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Electrical contractor 37 years. Electrical inspector 2 years
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When I first started out in business I had a partner at first who had more experience in the trade than I had and we ran into a situation where we needed to offset a 2" GRC for a mast riser. But back then I had no tooling for bending rigid steel conduits of that size . His suggestion was this: We fill the pipe with some sand right off the beach at Pipeline, and seal up the ends and then use a cutting torch to heat up the conduit and bend it like PVC , and viola' it works, but that was the only time I ever tried that one. You make the pipe glow cherry red and it gets soft. Work the length just like it was a pvc pipe you were bending using a propane torch with a cherry stone head attachment. After bending pour a bucket of water on it and let it cool down for a good while. Oh, and wear welders gloves.
And add a can of cold galvanizing spray.
 

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Electrical contractor 37 years. Electrical inspector 2 years
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How about a 6 inch deep rain tight pull box ? Cut the 2 inch conduit down and punch the hole 9n the bottom towards the front and punch one towards the back for the top. Myers hub out the top into the meter.
There might not be an equipment ground preventing a PVC transition.
 

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Electrical contractor 37 years. Electrical inspector 2 years
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And a new piece of conduit because thats the dumbest thing I have ever read
50/60 years ago some of us did things like that because of no other options. Is it right? No, but you did things to get it done. My grandfather had many of his tools made by a local blacksmith. There was no tool supply houses let alone electrical supply houses around.
 

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Electrical contractor 37 years. Electrical inspector 2 years
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Pull box on an unmetered service riser may either be forbidden or raise a few eyebrows...
It is after the meter. Plus here we install troughs on both sides of the meter depending on the application. NYC requires a service end box. or example #1. Three meters with one service feeder. Conduit with service feeders to a trough then down to three meters. or #2 a 400 amp Trans S to a trough to 2 - 200 amp panels. I have done both many times. Is this prohibited in other areas?
 

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Electrical contractor 37 years. Electrical inspector 2 years
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We needed a Piece of 3" EMT bent back in the 70's but pipe shop only had ridged shoes for the bender. After we kinked a few pieces an old timer came by, said watch this. He capped one end filled the EMT with sand, tapped the sealed end on the floor, repeated a few time capped the other end and bend it with no kinks. Then smiled as he walked away.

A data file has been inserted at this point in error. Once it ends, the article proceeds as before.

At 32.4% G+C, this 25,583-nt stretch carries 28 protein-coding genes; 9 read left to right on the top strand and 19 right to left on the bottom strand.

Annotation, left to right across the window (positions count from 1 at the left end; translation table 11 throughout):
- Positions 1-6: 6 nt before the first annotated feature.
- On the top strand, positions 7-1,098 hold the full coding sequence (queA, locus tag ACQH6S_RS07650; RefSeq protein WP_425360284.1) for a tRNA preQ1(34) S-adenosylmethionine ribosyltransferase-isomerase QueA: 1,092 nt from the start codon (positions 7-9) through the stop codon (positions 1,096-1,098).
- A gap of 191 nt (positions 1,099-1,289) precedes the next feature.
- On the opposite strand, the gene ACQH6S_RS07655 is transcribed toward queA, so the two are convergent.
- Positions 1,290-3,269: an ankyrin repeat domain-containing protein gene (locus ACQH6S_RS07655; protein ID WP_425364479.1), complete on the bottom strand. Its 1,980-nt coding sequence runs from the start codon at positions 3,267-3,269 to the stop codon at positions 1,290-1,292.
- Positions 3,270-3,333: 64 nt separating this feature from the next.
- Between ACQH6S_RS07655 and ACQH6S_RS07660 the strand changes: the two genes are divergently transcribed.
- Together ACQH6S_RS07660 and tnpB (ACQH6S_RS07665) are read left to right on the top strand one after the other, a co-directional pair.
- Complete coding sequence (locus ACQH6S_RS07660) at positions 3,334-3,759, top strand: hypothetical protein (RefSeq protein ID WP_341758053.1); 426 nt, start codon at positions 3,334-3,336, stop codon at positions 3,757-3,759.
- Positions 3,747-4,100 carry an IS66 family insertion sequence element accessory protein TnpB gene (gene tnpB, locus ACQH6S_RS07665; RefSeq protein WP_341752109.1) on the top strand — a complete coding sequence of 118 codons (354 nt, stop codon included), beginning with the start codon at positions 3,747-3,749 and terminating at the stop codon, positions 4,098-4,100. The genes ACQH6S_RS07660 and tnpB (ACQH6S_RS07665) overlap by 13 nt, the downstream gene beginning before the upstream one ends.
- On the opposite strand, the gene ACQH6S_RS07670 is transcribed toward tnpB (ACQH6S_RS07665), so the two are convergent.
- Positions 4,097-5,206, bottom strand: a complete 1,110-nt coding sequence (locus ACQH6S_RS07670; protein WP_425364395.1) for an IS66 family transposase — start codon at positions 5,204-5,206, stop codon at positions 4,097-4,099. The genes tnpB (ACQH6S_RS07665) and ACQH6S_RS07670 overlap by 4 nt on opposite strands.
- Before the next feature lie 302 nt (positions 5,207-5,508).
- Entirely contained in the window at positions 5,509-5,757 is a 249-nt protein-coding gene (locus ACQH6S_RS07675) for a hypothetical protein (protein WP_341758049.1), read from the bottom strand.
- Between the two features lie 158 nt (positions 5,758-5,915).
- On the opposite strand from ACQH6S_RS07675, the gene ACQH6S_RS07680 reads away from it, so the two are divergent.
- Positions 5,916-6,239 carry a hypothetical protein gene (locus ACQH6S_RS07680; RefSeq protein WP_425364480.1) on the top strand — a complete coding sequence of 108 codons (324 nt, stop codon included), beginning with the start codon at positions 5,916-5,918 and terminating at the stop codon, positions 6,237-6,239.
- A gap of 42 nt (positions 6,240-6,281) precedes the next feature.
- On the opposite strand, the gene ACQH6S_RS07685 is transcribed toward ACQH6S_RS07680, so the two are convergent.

See, the old timers knew how to get things done. I think many of the electricians today would stop the job because they did not have "the tool" to do something.
 

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Electrical contractor 37 years. Electrical inspector 2 years
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You're talking about an Edison end box, yes in NYC but in other areas it's a no go. If they do allow it then like an Efison End box it needs a seal or 2. I seen multi meters on houses on LI and seems at least PSEGli is ok with them and don't even seal them. But I thought the OPs service was But 1 meter underground fed, and since there's no actual reason for a box or trough other than the contra tors self imposed hardship of running a business without the necessary tools, the utility will squash the "offset box" idea like a bug.
The OP meter was an overhead service. That meter pan is not rated for an underground service. That is why I suggested the off set pull box idea on the load side of the meter.
I just finished an underground service change and installed a pull box on the UG that fed the meter. It passed both the electrical inspection and the LIPA inspection.
 

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Electrical contractor 37 years. Electrical inspector 2 years
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Yes.
Even LilCo and LIPA and PSEGLif orbade this arrangement... NO ACCESS TO unmetered conductors EVER. But their field tech's let SOME things slide...

You KNOW Suffolk is the MOST corrupt County in the country or am I preaching to the choir?
They are all corrupt. School districts, county, state, federal. It only gets exposed when the opposing party gets into power.
 

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Electrical contractor 37 years. Electrical inspector 2 years
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I'm so happy for you. IRL... it's usually a no go, wouldn't you agree?
It was either a pull box above ground or a splice underground. The UG cable has a concentric neutral so there is no way to make the neutral water proof. LIPA owned and maintained cable and it was way back when LILCO installed the gas and electric in the same trench so the meter was install behind the gas meter. Over the years the gas company changed their meters so now the electric meter was about 12 inches directly above the gas meter. So they let things slide rather then replace the cable.
 
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